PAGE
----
Principle three: Only hold the data that you need

Can you justify the personal data that you are holding? If you are collecting personal data that you do not need – securely delete it and do not collect any more.

If you only need data for statistical purposes, anonymise it. Anonymous data is not personal data.

Principle four: Keep personal data accurate and up to date

Be careful that the personal data you collect is accurate, and keep it up to date.

When meeting people check with them that your records are up to date and accurate.

Principle five: Don't hold data longer than necessary

Determine the reasonable period to keep personal data, explain what the period is in your privacy policy, and make sure it is securely deleted at the end of that period. Don’t forget to delete electronic copies too.

It is up to you to justify the retention period in each case – providing you have a reasonable justification for the period, then it will be acceptable.

Customer invoices and order forms are usually maintained for seven years because they may be needed for this period for legal or tax reasons. It is unlikely that you will be able to justify keeping records of a person that has only enquired about your services for that long.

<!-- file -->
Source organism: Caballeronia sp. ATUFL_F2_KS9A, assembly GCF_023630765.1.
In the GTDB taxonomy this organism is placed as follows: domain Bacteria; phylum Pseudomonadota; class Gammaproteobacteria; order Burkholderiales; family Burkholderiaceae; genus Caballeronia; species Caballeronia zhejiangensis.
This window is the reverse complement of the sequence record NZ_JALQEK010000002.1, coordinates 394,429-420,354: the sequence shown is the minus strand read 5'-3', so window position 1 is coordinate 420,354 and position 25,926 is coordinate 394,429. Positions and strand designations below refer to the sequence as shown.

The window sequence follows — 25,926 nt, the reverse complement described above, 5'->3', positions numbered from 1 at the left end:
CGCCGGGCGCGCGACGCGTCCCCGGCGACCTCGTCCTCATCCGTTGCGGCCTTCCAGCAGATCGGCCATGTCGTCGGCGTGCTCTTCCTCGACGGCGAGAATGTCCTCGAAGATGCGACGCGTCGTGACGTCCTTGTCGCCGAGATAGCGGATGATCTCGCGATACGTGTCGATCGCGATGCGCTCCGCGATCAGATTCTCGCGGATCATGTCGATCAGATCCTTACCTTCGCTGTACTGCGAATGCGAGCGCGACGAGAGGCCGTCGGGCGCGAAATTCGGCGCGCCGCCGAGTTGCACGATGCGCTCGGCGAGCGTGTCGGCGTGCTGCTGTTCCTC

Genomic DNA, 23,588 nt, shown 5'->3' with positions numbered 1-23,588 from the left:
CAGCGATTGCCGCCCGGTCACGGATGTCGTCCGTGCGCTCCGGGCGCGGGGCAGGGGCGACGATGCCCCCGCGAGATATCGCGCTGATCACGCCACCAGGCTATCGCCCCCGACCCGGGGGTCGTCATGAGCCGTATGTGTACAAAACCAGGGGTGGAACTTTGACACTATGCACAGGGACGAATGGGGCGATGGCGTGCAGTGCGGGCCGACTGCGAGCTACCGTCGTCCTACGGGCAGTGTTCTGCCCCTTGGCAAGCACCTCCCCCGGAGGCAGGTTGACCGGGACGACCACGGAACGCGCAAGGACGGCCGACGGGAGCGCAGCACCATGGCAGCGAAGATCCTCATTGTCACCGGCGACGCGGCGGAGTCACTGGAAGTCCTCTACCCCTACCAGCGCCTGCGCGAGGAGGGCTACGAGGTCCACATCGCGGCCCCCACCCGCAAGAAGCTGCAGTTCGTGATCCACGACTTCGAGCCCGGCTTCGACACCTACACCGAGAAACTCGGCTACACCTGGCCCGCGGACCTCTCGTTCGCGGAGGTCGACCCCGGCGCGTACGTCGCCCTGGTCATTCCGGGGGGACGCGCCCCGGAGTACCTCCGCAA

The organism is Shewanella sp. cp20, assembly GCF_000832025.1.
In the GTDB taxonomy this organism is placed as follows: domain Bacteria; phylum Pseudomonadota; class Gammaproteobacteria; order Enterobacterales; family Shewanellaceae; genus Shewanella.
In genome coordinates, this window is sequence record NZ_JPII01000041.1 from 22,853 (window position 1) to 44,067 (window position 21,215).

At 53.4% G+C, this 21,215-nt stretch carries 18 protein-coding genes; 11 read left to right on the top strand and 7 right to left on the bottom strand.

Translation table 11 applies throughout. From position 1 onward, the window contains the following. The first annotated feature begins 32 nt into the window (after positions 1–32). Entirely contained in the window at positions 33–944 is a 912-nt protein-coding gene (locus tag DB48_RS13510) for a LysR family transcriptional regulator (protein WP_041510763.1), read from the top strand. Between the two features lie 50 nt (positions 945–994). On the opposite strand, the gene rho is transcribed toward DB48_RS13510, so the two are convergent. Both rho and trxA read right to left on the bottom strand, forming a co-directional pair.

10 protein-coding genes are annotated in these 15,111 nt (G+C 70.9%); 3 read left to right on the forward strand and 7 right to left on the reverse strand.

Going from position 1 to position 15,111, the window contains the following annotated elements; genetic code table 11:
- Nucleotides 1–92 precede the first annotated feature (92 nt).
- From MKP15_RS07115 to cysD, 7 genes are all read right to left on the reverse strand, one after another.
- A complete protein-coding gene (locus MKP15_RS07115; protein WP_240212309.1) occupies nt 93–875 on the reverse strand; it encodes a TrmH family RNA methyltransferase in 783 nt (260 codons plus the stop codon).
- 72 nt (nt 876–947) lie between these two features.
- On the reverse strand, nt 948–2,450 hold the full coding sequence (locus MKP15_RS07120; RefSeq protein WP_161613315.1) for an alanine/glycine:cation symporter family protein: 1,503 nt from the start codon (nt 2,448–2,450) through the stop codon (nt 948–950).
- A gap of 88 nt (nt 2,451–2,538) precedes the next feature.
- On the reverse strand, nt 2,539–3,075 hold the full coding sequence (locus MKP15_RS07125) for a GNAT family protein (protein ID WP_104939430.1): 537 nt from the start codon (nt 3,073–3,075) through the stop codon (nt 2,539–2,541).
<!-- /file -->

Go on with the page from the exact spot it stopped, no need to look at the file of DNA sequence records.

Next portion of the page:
Principle six: Explain the data-giver's rights

Explain to anyone whose data you hold what rights they have. These rights include:

  • A right to have a copy of any data you hold about them
  • A right to stop any marketing messages
  • A right have inaccurate data corrected
  • A right to claim compensation.

Principle seven: Keep data secure

You must keep personal data secure. Minimum expectations are likely to include encrypting all computers and other mobile devices, including USB sticks. Don’t forget to keep hard copy data secure too.

Security should be appropriate depending on the data. To determine this, consider the consequences of the data being lost. A bunch of business cards is very low risk data. A list of child students with their residential addresses is, on the other hand, much more sensitive and should be kept secure always.

If you have a data breach post GDPR day (25 May 2018) you must inform the ICO (the Data Regulator), unless it’s a very minor breach.

Never share passwords

If in doubt – don’t click on links